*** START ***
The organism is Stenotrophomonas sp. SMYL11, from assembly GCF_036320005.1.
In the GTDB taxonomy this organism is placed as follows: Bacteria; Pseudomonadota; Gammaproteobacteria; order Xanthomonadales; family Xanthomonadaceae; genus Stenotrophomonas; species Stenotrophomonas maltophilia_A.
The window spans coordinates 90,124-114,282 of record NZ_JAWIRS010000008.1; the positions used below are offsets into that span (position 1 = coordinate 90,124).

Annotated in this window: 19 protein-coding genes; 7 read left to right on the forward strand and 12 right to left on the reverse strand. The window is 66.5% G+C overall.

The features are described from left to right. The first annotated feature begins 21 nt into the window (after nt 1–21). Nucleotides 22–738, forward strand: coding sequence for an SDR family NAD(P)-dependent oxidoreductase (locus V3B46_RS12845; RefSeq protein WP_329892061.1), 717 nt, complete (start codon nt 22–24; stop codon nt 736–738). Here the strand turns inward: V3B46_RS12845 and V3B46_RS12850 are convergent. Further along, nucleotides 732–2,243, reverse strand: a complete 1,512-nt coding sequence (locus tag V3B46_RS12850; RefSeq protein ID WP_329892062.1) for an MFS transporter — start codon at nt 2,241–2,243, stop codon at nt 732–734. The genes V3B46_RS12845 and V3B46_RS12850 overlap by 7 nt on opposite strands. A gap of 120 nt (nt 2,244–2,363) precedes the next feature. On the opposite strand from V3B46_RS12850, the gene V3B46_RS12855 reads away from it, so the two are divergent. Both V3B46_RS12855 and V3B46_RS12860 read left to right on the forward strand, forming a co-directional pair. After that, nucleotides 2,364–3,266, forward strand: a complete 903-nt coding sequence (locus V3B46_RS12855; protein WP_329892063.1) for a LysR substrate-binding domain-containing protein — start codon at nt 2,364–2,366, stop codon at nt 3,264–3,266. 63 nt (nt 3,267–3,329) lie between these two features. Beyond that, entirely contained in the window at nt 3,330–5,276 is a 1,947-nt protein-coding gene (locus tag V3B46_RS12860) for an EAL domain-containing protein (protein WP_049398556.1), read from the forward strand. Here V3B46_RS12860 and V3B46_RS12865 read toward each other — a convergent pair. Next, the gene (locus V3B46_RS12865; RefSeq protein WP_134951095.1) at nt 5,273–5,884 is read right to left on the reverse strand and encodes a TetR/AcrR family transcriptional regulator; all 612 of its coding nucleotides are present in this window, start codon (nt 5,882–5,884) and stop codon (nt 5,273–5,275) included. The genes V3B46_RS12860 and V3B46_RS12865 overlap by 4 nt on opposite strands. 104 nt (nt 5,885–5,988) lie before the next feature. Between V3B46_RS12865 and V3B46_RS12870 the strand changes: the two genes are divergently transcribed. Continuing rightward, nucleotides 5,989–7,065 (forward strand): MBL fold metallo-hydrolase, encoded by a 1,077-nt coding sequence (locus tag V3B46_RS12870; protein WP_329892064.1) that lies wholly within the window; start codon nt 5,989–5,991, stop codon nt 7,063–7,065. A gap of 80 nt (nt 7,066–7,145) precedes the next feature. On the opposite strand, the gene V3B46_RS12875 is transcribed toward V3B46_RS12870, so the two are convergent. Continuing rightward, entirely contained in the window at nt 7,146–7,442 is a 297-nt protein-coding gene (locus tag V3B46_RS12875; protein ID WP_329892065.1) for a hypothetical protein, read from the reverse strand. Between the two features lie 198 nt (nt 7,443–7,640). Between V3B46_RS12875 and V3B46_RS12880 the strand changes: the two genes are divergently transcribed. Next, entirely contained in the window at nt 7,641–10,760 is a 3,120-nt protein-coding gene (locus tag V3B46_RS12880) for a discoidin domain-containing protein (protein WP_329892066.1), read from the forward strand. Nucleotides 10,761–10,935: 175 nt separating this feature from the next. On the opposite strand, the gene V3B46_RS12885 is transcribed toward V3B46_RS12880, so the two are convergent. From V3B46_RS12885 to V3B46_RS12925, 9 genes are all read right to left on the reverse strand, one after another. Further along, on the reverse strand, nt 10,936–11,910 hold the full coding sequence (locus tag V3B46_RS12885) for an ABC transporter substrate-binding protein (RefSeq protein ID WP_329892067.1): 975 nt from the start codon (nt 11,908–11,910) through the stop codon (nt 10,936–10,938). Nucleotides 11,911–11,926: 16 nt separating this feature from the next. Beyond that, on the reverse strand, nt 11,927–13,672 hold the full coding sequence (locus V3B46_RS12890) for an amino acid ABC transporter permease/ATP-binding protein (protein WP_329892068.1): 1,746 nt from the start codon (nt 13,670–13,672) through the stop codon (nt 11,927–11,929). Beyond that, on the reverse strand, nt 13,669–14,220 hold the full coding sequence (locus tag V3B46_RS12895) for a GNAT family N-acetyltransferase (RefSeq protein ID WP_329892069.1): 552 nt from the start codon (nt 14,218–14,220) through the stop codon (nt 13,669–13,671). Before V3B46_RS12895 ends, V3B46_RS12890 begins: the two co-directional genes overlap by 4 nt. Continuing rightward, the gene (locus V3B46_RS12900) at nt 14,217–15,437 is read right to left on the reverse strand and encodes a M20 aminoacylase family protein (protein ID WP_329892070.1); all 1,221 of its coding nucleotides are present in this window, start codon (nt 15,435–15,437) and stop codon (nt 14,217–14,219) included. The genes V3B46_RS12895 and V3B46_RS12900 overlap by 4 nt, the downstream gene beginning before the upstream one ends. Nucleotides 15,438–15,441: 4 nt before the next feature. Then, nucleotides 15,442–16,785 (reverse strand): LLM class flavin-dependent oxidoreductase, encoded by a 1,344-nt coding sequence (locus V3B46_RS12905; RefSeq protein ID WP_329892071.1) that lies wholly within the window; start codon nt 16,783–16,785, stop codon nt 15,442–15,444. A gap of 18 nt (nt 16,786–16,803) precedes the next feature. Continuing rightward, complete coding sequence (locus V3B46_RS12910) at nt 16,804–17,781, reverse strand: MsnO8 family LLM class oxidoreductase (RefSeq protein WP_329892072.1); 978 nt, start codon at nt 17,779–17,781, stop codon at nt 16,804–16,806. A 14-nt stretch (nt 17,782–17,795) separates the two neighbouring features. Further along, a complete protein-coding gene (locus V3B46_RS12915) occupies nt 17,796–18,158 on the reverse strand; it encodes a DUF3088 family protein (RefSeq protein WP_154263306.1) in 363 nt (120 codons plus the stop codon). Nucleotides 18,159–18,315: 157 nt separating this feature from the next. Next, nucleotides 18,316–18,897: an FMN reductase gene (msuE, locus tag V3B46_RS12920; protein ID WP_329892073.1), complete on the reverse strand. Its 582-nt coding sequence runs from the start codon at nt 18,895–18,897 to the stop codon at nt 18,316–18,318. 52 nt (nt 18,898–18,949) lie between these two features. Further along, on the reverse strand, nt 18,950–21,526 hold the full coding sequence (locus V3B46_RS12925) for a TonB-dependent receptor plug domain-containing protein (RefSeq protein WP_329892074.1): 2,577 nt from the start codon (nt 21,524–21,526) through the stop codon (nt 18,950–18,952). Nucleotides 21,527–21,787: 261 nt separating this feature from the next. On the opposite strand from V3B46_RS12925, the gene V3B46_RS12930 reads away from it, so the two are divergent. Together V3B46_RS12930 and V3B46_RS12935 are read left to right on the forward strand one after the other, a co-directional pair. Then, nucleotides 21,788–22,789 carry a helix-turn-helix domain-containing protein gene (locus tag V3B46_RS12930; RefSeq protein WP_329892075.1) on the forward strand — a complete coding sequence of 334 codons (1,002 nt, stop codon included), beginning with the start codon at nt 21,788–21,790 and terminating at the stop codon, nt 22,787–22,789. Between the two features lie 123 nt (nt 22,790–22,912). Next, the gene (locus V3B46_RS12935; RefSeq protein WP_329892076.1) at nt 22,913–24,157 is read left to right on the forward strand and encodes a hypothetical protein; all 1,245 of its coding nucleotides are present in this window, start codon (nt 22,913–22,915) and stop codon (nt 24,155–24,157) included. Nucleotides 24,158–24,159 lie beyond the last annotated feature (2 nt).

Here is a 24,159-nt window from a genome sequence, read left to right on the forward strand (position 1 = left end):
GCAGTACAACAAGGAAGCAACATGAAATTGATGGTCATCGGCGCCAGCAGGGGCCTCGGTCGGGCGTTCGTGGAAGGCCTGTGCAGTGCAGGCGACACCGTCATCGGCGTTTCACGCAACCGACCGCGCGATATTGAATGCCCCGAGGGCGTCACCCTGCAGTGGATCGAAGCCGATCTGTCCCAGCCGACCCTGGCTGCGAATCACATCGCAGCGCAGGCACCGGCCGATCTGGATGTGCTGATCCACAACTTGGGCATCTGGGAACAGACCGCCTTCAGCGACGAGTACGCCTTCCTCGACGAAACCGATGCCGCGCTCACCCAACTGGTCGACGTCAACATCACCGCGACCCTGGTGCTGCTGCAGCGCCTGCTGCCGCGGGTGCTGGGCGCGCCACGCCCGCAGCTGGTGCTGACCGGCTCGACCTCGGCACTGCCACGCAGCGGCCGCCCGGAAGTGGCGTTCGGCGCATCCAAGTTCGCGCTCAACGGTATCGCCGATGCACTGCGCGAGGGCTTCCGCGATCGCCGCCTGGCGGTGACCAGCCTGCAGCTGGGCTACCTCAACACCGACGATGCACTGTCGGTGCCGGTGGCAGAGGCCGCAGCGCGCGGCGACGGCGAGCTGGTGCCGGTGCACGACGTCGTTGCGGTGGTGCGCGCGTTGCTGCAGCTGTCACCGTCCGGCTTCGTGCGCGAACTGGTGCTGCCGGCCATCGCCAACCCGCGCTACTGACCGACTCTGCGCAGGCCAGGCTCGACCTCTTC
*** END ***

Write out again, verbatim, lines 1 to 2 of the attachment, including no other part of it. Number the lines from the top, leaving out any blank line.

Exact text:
The organism is Stenotrophomonas sp. SMYL11, from assembly GCF_036320005.1.
In the GTDB taxonomy this organism is placed as follows: Bacteria; Pseudomonadota; Gammaproteobacteria; order Xanthomonadales; family Xanthomonadaceae; genus Stenotrophomonas; species Stenotrophomonas maltophilia_A.